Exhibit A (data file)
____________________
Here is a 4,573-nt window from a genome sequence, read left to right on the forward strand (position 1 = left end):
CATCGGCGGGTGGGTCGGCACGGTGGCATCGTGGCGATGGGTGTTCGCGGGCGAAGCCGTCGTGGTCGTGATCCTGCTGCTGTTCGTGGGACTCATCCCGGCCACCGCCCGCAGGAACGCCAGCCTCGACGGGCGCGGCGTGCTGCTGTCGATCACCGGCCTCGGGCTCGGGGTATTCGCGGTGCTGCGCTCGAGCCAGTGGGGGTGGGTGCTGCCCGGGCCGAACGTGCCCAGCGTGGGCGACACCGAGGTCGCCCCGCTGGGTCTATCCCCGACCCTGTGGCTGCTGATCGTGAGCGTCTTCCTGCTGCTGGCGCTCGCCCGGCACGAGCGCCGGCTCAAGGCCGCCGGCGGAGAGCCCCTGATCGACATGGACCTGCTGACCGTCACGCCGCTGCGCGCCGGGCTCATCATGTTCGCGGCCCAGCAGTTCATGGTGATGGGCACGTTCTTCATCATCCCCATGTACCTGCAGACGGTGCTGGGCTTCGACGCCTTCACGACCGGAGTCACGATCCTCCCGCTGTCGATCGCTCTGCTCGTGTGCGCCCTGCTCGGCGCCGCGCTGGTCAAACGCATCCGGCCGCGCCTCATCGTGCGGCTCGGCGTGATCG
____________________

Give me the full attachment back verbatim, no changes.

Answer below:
Here is a 4,573-nt window from a genome sequence, read left to right on the forward strand (position 1 = left end):
CATCGGCGGGTGGGTCGGCACGGTGGCATCGTGGCGATGGGTGTTCGCGGGCGAAGCCGTCGTGGTCGTGATCCTGCTGCTGTTCGTGGGACTCATCCCGGCCACCGCCCGCAGGAACGCCAGCCTCGACGGGCGCGGCGTGCTGCTGTCGATCACCGGCCTCGGGCTCGGGGTATTCGCGGTGCTGCGCTCGAGCCAGTGGGGGTGGGTGCTGCCCGGGCCGAACGTGCCCAGCGTGGGCGACACCGAGGTCGCCCCGCTGGGTCTATCCCCGACCCTGTGGCTGCTGATCGTGAGCGTCTTCCTGCTGCTGGCGCTCGCCCGGCACGAGCGCCGGCTCAAGGCCGCCGGCGGAGAGCCCCTGATCGACATGGACCTGCTGACCGTCACGCCGCTGCGCGCCGGGCTCATCATGTTCGCGGCCCAGCAGTTCATGGTGATGGGCACGTTCTTCATCATCCCCATGTACCTGCAGACGGTGCTGGGCTTCGACGCCTTCACGACCGGAGTCACGATCCTCCCGCTGTCGATCGCTCTGCTCGTGTGCGCCCTGCTCGGCGCCGCGCTGGTCAAACGCATCCGGCCGCGCCTCATCGTGCGGCTCGGCGTGATCG